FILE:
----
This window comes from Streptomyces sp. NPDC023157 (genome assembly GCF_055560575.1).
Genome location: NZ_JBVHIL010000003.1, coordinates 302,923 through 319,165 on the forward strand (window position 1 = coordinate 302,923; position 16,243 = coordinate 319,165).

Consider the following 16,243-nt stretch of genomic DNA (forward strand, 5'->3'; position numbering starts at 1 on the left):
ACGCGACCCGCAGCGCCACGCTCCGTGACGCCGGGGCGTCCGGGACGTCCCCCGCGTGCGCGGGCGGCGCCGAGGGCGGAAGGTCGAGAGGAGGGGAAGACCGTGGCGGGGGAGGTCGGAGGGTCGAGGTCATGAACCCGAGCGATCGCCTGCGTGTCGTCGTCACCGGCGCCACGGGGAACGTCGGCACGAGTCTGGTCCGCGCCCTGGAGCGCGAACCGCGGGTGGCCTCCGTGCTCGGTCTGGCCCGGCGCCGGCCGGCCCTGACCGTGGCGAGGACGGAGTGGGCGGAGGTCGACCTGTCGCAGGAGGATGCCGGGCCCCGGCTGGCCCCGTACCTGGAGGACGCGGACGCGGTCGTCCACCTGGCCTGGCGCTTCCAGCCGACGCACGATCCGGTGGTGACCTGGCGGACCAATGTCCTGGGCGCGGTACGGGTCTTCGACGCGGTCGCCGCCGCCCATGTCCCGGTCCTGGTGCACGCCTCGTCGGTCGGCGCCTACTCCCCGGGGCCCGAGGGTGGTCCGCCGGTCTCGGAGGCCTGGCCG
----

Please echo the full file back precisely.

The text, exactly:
This window comes from Streptomyces sp. NPDC023157 (genome assembly GCF_055560575.1).
Genome location: NZ_JBVHIL010000003.1, coordinates 302,923 through 319,165 on the forward strand (window position 1 = coordinate 302,923; position 16,243 = coordinate 319,165).

Consider the following 16,243-nt stretch of genomic DNA (forward strand, 5'->3'; position numbering starts at 1 on the left):
ACGCGACCCGCAGCGCCACGCTCCGTGACGCCGGGGCGTCCGGGACGTCCCCCGCGTGCGCGGGCGGCGCCGAGGGCGGAAGGTCGAGAGGAGGGGAAGACCGTGGCGGGGGAGGTCGGAGGGTCGAGGTCATGAACCCGAGCGATCGCCTGCGTGTCGTCGTCACCGGCGCCACGGGGAACGTCGGCACGAGTCTGGTCCGCGCCCTGGAGCGCGAACCGCGGGTGGCCTCCGTGCTCGGTCTGGCCCGGCGCCGGCCGGCCCTGACCGTGGCGAGGACGGAGTGGGCGGAGGTCGACCTGTCGCAGGAGGATGCCGGGCCCCGGCTGGCCCCGTACCTGGAGGACGCGGACGCGGTCGTCCACCTGGCCTGGCGCTTCCAGCCGACGCACGATCCGGTGGTGACCTGGCGGACCAATGTCCTGGGCGCGGTACGGGTCTTCGACGCGGTCGCCGCCGCCCATGTCCCGGTCCTGGTGCACGCCTCGTCGGTCGGCGCCTACTCCCCGGGGCCCGAGGGTGGTCCGCCGGTCTCGGAGGCCTGGCCG